The Lord is not slow concerning his promise, as some regard slowness, but is being patient toward you, because he does not wish for any to perish but for all to come to repentance. But the day of the Lord will come like a thief; when it comes, the heavens will disappear with a horrific noise, and the celestial bodies will melt away in a blaze, and the earth and every deed done on it will be laid bare. Since all these things are to melt away in this manner, what sort of people must we be, conducting our lives in holiness and godliness”. Apostle Peter,  2 Peter 3:9-11.

THE KEY TO INSTILLING FAITH IN CHILDREN

(Today’s guest blogger is Dr. Coy Roper – brother to David Roper, the author of the Zoey series. Concerned parents will want to take advantage of supplementary aids (Bible classes, good literature, etc.) to help instill faith in their children – but nothing can take the place of their Christian teaching and example. That is the thrust of Mr. Roper’s article.)

When I was a kid, I earned about God from my parents.

From my earliest memories, we went to church every Sunday morning and night and Wednesday night. As children we went to Bible classes, but there were no special arrangements for us during the worship services. We sat with the adults, sang with the adults, listened to the sermons as if we were adults (except when I went to sleep on my mother’s lap).

We learned the Bible, just as adults did: If there’s a “thus saith the Lord” behind a command or practice, we had to do it. We learned doctrine: what the church was about, what it was supposed to teach. We also learned what Christians are supposed to be and do (not that we always did what we learned).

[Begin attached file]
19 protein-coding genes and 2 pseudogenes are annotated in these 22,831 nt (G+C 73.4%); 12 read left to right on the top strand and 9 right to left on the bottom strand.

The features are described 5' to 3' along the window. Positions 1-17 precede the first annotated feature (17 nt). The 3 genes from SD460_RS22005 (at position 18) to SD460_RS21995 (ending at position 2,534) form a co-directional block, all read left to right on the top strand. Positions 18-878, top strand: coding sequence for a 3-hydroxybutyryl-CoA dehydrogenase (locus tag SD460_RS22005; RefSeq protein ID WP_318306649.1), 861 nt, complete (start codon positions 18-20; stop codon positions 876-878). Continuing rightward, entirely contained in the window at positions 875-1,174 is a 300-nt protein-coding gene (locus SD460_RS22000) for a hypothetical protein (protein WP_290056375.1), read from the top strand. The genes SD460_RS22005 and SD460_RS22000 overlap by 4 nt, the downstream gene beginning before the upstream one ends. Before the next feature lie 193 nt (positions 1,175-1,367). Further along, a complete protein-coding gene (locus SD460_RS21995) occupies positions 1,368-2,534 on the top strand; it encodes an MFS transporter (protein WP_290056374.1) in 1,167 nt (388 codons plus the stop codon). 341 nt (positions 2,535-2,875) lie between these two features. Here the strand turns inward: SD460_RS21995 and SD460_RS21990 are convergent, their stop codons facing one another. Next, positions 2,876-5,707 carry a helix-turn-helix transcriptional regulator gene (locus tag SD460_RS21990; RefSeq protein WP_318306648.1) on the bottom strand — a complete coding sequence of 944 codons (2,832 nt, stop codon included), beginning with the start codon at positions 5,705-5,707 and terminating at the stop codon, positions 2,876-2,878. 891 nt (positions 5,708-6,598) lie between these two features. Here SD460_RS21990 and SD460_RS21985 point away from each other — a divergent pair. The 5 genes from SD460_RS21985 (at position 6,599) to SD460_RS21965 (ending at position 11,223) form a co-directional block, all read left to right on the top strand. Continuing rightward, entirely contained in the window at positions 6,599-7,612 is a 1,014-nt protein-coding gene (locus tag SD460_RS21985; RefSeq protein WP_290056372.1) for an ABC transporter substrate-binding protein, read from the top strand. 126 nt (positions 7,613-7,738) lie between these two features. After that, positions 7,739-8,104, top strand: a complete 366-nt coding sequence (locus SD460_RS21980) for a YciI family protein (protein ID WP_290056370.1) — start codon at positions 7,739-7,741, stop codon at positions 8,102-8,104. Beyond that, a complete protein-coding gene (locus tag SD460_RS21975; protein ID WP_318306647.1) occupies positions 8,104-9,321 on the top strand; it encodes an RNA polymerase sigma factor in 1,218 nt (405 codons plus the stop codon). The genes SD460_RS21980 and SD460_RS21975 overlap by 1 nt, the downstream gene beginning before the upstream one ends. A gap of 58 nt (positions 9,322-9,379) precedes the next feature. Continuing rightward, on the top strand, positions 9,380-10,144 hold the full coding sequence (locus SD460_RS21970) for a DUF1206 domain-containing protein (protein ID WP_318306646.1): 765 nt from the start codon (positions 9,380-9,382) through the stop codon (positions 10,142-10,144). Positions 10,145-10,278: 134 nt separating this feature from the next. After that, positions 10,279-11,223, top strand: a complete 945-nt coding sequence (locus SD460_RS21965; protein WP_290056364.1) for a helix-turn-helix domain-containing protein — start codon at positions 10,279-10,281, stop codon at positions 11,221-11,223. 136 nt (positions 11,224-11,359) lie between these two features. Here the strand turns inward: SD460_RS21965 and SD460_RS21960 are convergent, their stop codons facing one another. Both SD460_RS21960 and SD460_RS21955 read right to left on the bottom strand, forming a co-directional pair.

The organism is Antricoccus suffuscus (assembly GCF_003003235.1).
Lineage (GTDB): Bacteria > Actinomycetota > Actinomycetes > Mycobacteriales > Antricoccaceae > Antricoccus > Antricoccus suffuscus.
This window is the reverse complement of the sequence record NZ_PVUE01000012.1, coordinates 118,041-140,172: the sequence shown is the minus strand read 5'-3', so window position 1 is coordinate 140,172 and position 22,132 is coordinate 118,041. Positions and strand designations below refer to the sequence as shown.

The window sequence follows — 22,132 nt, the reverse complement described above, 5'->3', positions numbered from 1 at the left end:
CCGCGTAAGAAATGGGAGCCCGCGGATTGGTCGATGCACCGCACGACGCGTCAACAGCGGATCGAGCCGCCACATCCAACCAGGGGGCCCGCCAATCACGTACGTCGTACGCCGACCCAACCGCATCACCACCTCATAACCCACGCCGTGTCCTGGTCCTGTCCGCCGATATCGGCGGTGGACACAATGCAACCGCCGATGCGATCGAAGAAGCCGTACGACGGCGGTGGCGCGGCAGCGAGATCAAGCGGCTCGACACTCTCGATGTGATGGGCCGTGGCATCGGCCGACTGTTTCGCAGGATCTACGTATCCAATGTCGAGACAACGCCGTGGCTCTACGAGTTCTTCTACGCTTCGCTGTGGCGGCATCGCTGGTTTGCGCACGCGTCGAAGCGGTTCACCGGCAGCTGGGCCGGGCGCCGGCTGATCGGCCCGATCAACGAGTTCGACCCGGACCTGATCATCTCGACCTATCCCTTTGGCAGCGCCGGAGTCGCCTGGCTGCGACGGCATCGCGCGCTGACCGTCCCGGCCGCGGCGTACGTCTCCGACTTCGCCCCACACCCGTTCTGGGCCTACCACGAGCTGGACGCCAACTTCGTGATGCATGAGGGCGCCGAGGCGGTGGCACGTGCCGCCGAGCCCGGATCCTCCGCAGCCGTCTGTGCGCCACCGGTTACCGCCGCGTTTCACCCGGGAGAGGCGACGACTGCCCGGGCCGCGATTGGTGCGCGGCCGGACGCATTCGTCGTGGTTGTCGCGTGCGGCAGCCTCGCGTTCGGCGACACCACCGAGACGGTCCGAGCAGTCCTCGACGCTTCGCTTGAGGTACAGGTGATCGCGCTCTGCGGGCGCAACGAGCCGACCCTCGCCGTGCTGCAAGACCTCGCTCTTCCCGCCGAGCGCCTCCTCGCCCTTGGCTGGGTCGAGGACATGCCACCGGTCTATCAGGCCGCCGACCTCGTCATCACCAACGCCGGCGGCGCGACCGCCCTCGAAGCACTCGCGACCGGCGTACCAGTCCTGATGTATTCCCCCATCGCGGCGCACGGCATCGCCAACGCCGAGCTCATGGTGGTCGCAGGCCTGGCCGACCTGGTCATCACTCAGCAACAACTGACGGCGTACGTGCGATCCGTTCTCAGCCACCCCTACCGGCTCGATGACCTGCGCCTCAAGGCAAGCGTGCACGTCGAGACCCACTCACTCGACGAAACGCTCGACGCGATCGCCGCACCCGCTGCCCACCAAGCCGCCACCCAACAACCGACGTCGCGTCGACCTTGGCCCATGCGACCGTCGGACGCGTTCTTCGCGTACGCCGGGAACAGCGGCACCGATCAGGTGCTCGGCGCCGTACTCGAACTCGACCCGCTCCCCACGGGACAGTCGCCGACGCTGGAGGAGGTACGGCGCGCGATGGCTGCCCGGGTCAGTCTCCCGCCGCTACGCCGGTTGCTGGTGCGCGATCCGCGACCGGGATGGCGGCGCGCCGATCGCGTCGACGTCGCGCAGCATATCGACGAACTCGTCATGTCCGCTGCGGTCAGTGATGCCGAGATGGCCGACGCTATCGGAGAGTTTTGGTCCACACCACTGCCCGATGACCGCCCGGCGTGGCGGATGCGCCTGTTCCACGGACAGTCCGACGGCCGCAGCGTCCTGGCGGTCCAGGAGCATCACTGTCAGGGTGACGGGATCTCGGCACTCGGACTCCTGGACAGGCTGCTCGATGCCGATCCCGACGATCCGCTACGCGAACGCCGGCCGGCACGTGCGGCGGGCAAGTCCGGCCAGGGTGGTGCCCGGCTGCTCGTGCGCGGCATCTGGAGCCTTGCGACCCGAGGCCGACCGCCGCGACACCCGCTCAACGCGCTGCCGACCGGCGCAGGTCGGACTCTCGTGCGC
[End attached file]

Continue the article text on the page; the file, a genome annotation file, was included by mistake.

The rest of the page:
For us, religion was not just something to be felt or enjoyed; it was something to be learned—with the mind—and appreciated and, if necessary, defended. The head, not just the heart, was involved.

And, as if that weren’t enough, we learned at home. Sometimes our parents taught us—mostly by telling us what was right and wrong and (especially) by letting us know in no uncertain terms what we could and could not do. (If we did what was forbidden, there was a price to be paid! Our parents didn’t believe in “sparing the rod and spoiling the child.”)

But mostly our parents showed us what Christianity is all about: among other things, going to church regularly, helping other people, refraining from lying and stealing and such like, being careful what you say, and, as a family, and especially as a husband and wife, loving one another.